Food—What Difference Does It Make?
People can easily accept to what degree the things they consume (plants, animals, chemicals) affect their mind/body when the effects are very strong and immediate: plants such as Cannabis (marijuana), coffee beans, and mushrooms of a particularly lively variety, are a few examples.
However, people generally don’t understand how much foods can affect their systems when the effects are slower and more subtle in manifesting. This is for several reasons: simply unaware, unfamiliar with or having a dislike of nutrient-rich foods, or having a desire to continue eating foods that are counter to health. Nevertheless, according to Traditional Chinese Medicine (TCM) food therapy principles, every single food item has an energetic property–warming, cooling, dispersing, etc.–that affects the body as a whole and can also enter and more strongly affect particular organ systems, creating great change over the medium- and long-term.
The Seasons—How Do They Affect Us?
Once again, human beings can easily accept how greatly the change of seasons affects the natural world. We all know that many trees lose their leaves in autumn and go dormant in winter, that many animals slow their activity or hibernate in winter, and that spring is a popular time for courtship in the animal kingdom. We humans, though, being so detached in our modern life from the lifecycles of nature, are quite unaware of the great impact the change of seasons has on our bodies.
The human body and its response to the seasons can be compared with great similarity to a tree. In springtime, the energy begins to move up the trunk and can be seen in its fullest extension in summer, with thick foliage and branches laden with fruit.
As the energy begins to retreat and descend in autumn, the fruit and leaves fall. In winter, the tree’s energy is in its greatest state of contraction deep in the roots. Thus, the energy of winter is storage. According to TCM, human beings also store energy in their roots in the winter, our roots being the kidneys.
Foods and activities that trash your energy (we know what they are and usually engage in lots of them during the holidays) are particularly damaging to energy reserves in wintertime. Winter is the time for retreat, reflection, and protecting energy reserves. So how do we accomplish that?
What To Eat In Winter
Again, if we tune into nature, it will guide us to what is best. The sun rises late and sets early. There is less natural light and it’s colder, so we stay indoors more, rest, and nourish our bodies. Fruits are not abundant in winter, so that’s the Earth’s way of telling us, “these aren’t the most appropriate foods to eat in great quantities now.” Continuing to eat foods with a “cold” energy (salads, raw foods, frozen or iced drinks) will tax the immune system as it works overtime to warm the body. A few results of too much cold in the body are dread of cold, joint aches and pains, cold and sore lower back, and frequent colds and flu. Foods that are too spicy (chilies and curries) that make us experience “warmth” induce sweating and actually release heat from the body and aren’t recommended in winter, either.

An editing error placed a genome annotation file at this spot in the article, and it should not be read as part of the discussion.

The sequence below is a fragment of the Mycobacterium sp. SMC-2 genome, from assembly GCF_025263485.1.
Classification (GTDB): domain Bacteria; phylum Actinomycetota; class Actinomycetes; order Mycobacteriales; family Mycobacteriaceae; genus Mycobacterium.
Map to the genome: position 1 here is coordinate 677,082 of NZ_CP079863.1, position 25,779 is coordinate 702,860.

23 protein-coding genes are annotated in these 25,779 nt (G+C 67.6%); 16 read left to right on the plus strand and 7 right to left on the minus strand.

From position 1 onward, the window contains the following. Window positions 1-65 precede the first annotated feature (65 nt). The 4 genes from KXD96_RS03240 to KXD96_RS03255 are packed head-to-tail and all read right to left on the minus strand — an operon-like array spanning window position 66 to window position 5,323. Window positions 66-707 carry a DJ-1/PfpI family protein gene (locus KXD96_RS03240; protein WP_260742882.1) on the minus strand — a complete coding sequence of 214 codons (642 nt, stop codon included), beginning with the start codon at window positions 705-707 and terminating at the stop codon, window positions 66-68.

So what to eat? Warming foods that strengthen the kidneys, blood, and chi (energy) are on the menu now! Include plenty of protein—again, look to what our ancestors ate, living with the cycles of nature. Fresh fruits and vegetables wouldn’t have been available in great abundance, so dried grains, beans, and meat that could be stored through winter would be eaten.
What protein source and how much? The recommendation is to eat more now—not to eat exorbitant amounts of protein. It simply means that for the average amount you consume during the year, this is the season to eat proportionally more, and during other seasons reduce the amount of protein. Further on the subject, if we look to the traditional Chinese cuisine, enormous slabs of beef were never a part of the meal. Keeping those ideas in mind, your source of protein and the quantity are for you to determine. Of the animal sources, beef and lamb are high on the list, with chicken, turkey and salmon also recommended.
Root vegetables and leafy greens, aduki and black beans, buckwheat, oats, quinoa, winter squash, pumpkin, and walnuts are foods high on the list. Fruits that are eaten can be cooked with warming spices such as cinnamon or cardamom. Prepare foods with warming herbs and spices such as garlic, onions, ginger, cumin, parsley, and basil. Salty foods have an inward energy (which supports storage in the kidneys), so a little sea salt, kelp, and sea vegetables are recommended in winter. The salty flavor moistens and detoxifies the body, and in small quantities improves the quality of the blood. In excess, however, it can stress the heart and overwork the kidneys.
Vegetarians should use special caution in their diet at this time. Eat more protein, cooked foods, and add warming spices and herbs to the menu. Fruit juice, raw salads, soymilk, and tofu are best avoided at this time of year.
What To Eat In Spring…
Come March, our energy will begin moving up and the organ to which we turn our focus is the liver. Foods that have an “upward” energy and that support the liver are recommended. “What are those?” you ask. Look for your spring issue of The Holistic Networker and the next article in our “Eating with the Season” series to find out!
These are general guidelines for people in a state of balance and good health. Though season is considered, when there is any disharmony, a person’s individual constitution and current state take precedence over time of year when making food recommendations.
Allison Ellis is a Certified TCM Nutritionist and can be reached at www.alliechee.com
About Allie Chee
Allie is a certified TCM Nutritionist and author of New Mother: Using a Doula, Midwife, Postpartum Doula, Maid, Cook, or Nanny to Support Healing, Bonding, and Growth